I am so appreciative to all the brave authors who submit their work for critique and for our two editors who take the time to help us. If you have a first page you would like to see shredded, we have openings in March. Please submit your work to firstname.lastname@example.org with First Page Friday in the subject line. It's such a valuable resource to writers to have an honest review from experienced national editors, especially when we've been told that agents/editors usually read the first page or two and if you haven't caught their attention by then, they reject your manuscript. So this is obviously a great way to start polishing your pages.
On to this week's submission.
by Lisa Buie-Collard
If I asked if you believe in ghosts would you say “yes”, or perhaps admit to believing in the idea of them, or would you flat out say they don’t exist? I thought I knew my answer, until I met one…
The beginning of the end of the life I lived dressed for the occasion, but I didn’t see it for what it was. In fact the day began clear and beautiful in May, full of Texas sunshine. I awoke to slender dark-green oleander leaves waving in a gentle breeze across my freshly cleaned bedroom windows. But the brightness of the day didn’t dispel the emotional storm left inside me from the previous night, from the argument with Christian, which burned on the surface of my mind as lit gas on water. He’d never pushed so far before. Yelling at him hadn’t helped, “Babies, children! That’s all you talk about now.”
“And why not, Evie? We’ve been married three years—”
“I want time to finish this book, Christian.”
“That’s what you said during the last one—”
“I’m not ready yet!”
“When will you be ready, Evangeline? When?”
I glanced at Christian still asleep beside me now, dying to touch him, to erase last night’s ugly words, to have him hold me like he used to when wanting only me had been enough for him. I slipped from the bed, shouldered on my robe and tiptoed to the kitchen. A few minutes later, and with a mug of hot tea in hand, I stared out the kitchen’s also sparkling window and wondered why, when we had almost everything we’d said we’d wanted did he have to start talking about children. Why wasn’t the “we” of the two of us enough?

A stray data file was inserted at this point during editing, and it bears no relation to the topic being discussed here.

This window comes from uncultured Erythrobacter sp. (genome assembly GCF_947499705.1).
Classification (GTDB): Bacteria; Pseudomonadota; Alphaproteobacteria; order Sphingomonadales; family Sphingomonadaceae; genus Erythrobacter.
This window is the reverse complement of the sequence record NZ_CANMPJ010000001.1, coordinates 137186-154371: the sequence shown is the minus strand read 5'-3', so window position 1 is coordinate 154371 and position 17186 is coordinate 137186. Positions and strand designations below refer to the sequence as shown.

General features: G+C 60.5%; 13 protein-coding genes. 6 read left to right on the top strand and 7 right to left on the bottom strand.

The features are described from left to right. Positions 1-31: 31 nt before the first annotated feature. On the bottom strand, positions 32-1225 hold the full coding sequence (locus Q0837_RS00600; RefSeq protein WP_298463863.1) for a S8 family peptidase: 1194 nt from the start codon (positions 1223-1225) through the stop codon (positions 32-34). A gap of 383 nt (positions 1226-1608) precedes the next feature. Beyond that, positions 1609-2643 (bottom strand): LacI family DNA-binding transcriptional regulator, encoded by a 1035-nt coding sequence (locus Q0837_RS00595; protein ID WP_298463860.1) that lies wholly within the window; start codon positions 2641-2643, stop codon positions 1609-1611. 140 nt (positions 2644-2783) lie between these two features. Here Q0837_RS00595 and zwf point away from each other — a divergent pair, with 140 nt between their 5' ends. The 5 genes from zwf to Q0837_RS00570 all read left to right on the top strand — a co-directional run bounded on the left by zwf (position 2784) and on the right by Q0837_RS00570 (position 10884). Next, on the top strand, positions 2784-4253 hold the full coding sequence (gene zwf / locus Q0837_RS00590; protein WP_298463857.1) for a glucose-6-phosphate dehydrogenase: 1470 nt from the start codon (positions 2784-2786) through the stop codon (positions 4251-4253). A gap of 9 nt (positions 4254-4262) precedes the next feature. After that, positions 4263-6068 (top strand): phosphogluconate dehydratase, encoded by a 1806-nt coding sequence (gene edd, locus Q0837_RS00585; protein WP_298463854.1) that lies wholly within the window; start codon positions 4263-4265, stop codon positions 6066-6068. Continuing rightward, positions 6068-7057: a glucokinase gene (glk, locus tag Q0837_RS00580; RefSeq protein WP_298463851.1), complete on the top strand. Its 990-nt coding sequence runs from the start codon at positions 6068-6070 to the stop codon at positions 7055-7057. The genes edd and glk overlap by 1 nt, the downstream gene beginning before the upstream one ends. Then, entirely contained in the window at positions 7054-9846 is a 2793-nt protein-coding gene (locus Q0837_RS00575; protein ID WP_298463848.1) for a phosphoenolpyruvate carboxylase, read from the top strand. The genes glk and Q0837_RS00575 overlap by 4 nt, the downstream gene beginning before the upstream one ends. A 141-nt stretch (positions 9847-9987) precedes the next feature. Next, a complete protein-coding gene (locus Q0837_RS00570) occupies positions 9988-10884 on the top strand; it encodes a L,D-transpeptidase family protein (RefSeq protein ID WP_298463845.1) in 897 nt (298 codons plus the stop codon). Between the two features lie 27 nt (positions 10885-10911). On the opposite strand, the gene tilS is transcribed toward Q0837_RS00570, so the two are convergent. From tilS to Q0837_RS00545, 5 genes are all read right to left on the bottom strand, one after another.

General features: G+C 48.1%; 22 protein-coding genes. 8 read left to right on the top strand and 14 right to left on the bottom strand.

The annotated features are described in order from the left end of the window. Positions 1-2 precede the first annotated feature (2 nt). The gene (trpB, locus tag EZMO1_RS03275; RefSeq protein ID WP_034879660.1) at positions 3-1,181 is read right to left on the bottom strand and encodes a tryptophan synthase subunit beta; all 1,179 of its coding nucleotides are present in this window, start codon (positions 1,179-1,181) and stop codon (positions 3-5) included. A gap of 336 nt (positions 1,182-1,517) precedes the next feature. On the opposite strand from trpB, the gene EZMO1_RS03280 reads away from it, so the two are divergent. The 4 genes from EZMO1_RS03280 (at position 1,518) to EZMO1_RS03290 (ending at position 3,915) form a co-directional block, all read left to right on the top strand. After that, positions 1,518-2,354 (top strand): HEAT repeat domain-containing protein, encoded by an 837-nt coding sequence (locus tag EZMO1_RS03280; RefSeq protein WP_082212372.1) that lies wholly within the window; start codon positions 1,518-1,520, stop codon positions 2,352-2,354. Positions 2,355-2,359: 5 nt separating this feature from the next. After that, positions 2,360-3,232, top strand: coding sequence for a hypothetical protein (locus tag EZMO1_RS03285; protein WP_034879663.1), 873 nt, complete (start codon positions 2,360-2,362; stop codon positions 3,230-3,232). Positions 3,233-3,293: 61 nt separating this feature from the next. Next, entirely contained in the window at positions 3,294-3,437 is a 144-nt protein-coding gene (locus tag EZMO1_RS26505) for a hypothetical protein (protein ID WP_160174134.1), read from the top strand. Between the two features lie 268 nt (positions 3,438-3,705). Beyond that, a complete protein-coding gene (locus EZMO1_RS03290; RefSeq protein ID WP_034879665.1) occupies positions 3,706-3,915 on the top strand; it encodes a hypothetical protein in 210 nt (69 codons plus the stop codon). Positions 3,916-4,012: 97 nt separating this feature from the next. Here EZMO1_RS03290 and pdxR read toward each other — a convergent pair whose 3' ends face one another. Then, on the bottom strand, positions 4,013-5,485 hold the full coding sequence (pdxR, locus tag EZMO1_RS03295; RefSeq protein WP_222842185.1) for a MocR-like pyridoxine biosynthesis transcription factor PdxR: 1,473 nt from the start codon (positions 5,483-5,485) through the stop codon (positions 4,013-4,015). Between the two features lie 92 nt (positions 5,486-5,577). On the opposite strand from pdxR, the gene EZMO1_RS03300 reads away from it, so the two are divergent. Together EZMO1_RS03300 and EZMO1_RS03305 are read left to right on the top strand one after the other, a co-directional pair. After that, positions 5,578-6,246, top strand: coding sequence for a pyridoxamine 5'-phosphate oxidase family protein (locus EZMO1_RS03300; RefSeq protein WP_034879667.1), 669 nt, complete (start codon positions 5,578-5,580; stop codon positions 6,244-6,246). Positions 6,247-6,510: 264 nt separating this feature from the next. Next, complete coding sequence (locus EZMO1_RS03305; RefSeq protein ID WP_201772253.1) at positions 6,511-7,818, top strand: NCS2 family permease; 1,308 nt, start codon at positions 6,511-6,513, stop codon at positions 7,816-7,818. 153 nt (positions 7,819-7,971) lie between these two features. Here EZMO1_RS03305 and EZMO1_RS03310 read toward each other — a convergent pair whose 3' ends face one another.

Outside on the other side of the window, two small birds, brown and yellow with slashes of black on their wings, hopped about on the pyracantha shrubs. Their tiny beaks stabbed at the profusion of insects on the mass of aging white blossoms. The fluttery birds were busy with existence, not thinking about wants or dislikes, not thinking about any bigger picture. I shivered. They were blessedly free from deep thought of any kind. It was their mission in life to procreate, not mine.
Ms. Shreditor's Comments
This story draws upon a very timely issue: the decision whether or not to have children. A few years ago, chick lit author Emily Giffin wrote Baby Proof, a bestseller about a young woman whose husband, like her, never wanted children. However, several years into their marriage, he changed his mind and marital chaos ensued. The book raised a lot of thought-provoking questions about the decision not to procreate.
This first page raises a thought-provoking question of its own: “Why wasn’t the ‘we’ of the two of us enough?” It tells us a lot about Evie’s relationship with Christian. I also like that she watches the birds and differentiates herself from them. Unlike those birds, for whom reproduction is a biological imperative, Evie can choose not to have children. But, as we see on this first page, it’s not an easy choice to make, particularly when her husband is so eager to have children.
I think it’s important that, regardless of whether or not Evie decides to have children by story’s end, the narrative doesn’t oversimplify her. I’ve read stories about childless-by-choice women who experience a change of heart in the eleventh hour (i.e., the last chapter of the book), and the women either dismiss an entire book’s worth of doubt in a single paragraph or are portrayed as selfish and immature throughout the book until they amend for the “error of their ways” by having children. Try to transcend either of these simplistic scenarios.
There are some sentences and passages that could use some tightening up for clarity. For instance: “The beginning of the end of the life I lived dressed for the occasion, but I didn’t see it for what it was.” The sentence is a bit cloudy and could use some revision to clarify meaning. There are also some extraneous words/phrases throughout that impede flow.
Otherwise, keep digging away at the big questions as you’ve done here. This sample has depth, and the subject matter is really compelling. There’s a lot of potential here to break new ground and get readers talking.
Thank you so much to Lisa and Ms. Shreditor. See you next week!